The AGM was held on September 8th during the conference in Oxford this year. Our committee saw a number of changes, most importantly that our Chair Rachel Sharples stepped down after seven years of dedicated volunteer work. The committee wishes her well in her new endeavours and is very grateful for all the time that has gone into chairing the group and supporting events for the members. We also welcomed our newest committee member, Holly Daws, who was elected Treasurer. Dana Norris ACR was elected Chair, Helen Warren Secretary, and Tiago Oliveira Nigel Williams Prize Coordinator. The group is also fortunate to have continued support from Jasmina Vučković ACR and Ronald Pile as Events Coordinators.
We would like to thank everyone who contributed to the CGG Events Survey conducted during the summer. From the survey, we were able to better understand what subjects our members are most interested in, a valuable asset in events planning. Responses were received from 46 ICON members. The results showed that tours of museum conservation departments were by far the most highly rated. The survey also indicated a high interest in visiting commercial conservation companies, galleries and artist’s studios. When asked about potential speakers, Conservators were preferred for lectures and presentations, in comparison to professionals in related disciplines such as Art Historians and Scientists. A range of workshop topics were rated with Colour Gap Filling, Gliding and Stain Removal being the most popular. The committee will strive to plan 2018’s CGG events with these results and those from the conference feedback forms in mind.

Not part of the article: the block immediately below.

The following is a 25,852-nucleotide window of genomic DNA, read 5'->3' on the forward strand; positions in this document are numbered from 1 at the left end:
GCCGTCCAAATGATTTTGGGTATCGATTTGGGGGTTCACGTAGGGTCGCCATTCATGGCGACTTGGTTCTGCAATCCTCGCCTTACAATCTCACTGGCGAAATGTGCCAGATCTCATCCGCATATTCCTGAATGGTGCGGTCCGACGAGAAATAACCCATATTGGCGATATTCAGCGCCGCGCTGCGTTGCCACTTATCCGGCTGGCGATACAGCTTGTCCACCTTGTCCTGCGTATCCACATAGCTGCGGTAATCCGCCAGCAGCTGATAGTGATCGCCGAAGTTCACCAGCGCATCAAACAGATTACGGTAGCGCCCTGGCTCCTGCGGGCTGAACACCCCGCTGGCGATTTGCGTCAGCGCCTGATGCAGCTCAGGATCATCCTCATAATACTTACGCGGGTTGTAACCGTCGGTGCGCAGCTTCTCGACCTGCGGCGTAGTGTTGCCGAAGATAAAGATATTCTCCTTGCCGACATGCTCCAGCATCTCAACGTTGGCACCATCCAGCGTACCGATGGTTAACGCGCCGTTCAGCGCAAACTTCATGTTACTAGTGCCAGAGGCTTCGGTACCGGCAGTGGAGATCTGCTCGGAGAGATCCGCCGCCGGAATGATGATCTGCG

The conference booklet with abstracts from each presentation is available on the group’s page as a PDF under Resources. The conference posters are also published on the group pages. The committee is now planning events for 2018, the AGM will be held Farnham and include a visit to the Crafts Study Centre.